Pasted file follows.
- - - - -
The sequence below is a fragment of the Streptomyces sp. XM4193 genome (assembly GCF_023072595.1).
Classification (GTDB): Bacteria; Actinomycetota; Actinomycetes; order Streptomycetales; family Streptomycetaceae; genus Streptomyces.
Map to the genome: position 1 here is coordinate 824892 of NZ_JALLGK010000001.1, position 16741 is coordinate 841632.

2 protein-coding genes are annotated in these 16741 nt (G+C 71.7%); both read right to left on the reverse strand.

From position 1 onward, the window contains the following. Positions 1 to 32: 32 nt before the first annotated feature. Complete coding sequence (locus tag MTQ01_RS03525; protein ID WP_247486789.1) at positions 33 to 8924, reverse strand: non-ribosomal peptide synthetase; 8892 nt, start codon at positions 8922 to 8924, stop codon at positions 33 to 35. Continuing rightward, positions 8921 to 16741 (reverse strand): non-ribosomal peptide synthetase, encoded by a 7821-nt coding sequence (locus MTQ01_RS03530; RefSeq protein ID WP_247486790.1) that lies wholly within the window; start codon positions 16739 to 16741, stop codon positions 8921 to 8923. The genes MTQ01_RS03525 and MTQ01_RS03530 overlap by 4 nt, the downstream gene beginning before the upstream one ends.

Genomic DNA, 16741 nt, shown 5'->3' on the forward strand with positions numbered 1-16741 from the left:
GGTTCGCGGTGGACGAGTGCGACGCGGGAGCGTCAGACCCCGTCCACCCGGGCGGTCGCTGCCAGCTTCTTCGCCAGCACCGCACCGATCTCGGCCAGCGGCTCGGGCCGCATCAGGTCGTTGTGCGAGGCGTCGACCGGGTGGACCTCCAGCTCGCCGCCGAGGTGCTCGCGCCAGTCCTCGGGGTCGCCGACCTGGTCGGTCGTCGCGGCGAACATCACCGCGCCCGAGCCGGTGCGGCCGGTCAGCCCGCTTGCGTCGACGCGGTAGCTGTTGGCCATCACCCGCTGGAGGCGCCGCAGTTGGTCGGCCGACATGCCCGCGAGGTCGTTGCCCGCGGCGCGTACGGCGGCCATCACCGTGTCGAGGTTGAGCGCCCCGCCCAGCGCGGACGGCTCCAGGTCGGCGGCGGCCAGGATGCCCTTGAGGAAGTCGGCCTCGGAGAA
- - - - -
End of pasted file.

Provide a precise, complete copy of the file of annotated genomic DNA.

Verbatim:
The sequence below is a fragment of the Streptomyces sp. XM4193 genome (assembly GCF_023072595.1).
Classification (GTDB): Bacteria; Actinomycetota; Actinomycetes; order Streptomycetales; family Streptomycetaceae; genus Streptomyces.
Map to the genome: position 1 here is coordinate 824892 of NZ_JALLGK010000001.1, position 16741 is coordinate 841632.

2 protein-coding genes are annotated in these 16741 nt (G+C 71.7%); both read right to left on the reverse strand.

From position 1 onward, the window contains the following. Positions 1 to 32: 32 nt before the first annotated feature. Complete coding sequence (locus tag MTQ01_RS03525; protein ID WP_247486789.1) at positions 33 to 8924, reverse strand: non-ribosomal peptide synthetase; 8892 nt, start codon at positions 8922 to 8924, stop codon at positions 33 to 35. Continuing rightward, positions 8921 to 16741 (reverse strand): non-ribosomal peptide synthetase, encoded by a 7821-nt coding sequence (locus MTQ01_RS03530; RefSeq protein ID WP_247486790.1) that lies wholly within the window; start codon positions 16739 to 16741, stop codon positions 8921 to 8923. The genes MTQ01_RS03525 and MTQ01_RS03530 overlap by 4 nt, the downstream gene beginning before the upstream one ends.

Genomic DNA, 16741 nt, shown 5'->3' on the forward strand with positions numbered 1-16741 from the left:
GGTTCGCGGTGGACGAGTGCGACGCGGGAGCGTCAGACCCCGTCCACCCGGGCGGTCGCTGCCAGCTTCTTCGCCAGCACCGCACCGATCTCGGCCAGCGGCTCGGGCCGCATCAGGTCGTTGTGCGAGGCGTCGACCGGGTGGACCTCCAGCTCGCCGCCGAGGTGCTCGCGCCAGTCCTCGGGGTCGCCGACCTGGTCGGTCGTCGCGGCGAACATCACCGCGCCCGAGCCGGTGCGGCCGGTCAGCCCGCTTGCGTCGACGCGGTAGCTGTTGGCCATCACCCGCTGGAGGCGCCGCAGTTGGTCGGCCGACATGCCCGCGAGGTCGTTGCCCGCGGCGCGTACGGCGGCCATCACCGTGTCGAGGTTGAGCGCCCCGCCCAGCGCGGACGGCTCCAGGTCGGCGGCGGCCAGGATGCCCTTGAGGAAGTCGGCCTCGGAGAA